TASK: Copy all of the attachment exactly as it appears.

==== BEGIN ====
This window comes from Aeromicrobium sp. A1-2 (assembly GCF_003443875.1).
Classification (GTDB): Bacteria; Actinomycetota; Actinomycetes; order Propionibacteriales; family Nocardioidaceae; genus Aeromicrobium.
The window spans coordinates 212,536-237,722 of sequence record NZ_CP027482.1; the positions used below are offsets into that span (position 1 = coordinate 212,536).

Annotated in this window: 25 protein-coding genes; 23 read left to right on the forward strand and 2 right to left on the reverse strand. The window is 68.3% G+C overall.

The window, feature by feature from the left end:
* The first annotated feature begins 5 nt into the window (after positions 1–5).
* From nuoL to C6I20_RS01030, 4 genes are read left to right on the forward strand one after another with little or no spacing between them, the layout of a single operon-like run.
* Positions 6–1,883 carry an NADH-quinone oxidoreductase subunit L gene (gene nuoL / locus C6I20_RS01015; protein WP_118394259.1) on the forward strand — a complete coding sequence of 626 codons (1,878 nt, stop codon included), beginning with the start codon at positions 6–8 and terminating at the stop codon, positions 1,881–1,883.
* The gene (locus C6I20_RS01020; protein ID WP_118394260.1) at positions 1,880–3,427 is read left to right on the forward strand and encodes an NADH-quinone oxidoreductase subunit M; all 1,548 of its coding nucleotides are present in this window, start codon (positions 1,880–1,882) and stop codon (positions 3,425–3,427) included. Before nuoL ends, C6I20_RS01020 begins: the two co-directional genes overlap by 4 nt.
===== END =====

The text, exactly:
This window comes from Aeromicrobium sp. A1-2 (assembly GCF_003443875.1).
Classification (GTDB): Bacteria; Actinomycetota; Actinomycetes; order Propionibacteriales; family Nocardioidaceae; genus Aeromicrobium.
The window spans coordinates 212,536-237,722 of sequence record NZ_CP027482.1; the positions used below are offsets into that span (position 1 = coordinate 212,536).

Annotated in this window: 25 protein-coding genes; 23 read left to right on the forward strand and 2 right to left on the reverse strand. The window is 68.3% G+C overall.

The window, feature by feature from the left end:
* The first annotated feature begins 5 nt into the window (after positions 1–5).
* From nuoL to C6I20_RS01030, 4 genes are read left to right on the forward strand one after another with little or no spacing between them, the layout of a single operon-like run.
* Positions 6–1,883 carry an NADH-quinone oxidoreductase subunit L gene (gene nuoL / locus C6I20_RS01015; protein WP_118394259.1) on the forward strand — a complete coding sequence of 626 codons (1,878 nt, stop codon included), beginning with the start codon at positions 6–8 and terminating at the stop codon, positions 1,881–1,883.
* The gene (locus C6I20_RS01020; protein ID WP_118394260.1) at positions 1,880–3,427 is read left to right on the forward strand and encodes an NADH-quinone oxidoreductase subunit M; all 1,548 of its coding nucleotides are present in this window, start codon (positions 1,880–1,882) and stop codon (positions 3,425–3,427) included. Before nuoL ends, C6I20_RS01020 begins: the two co-directional genes overlap by 4 nt.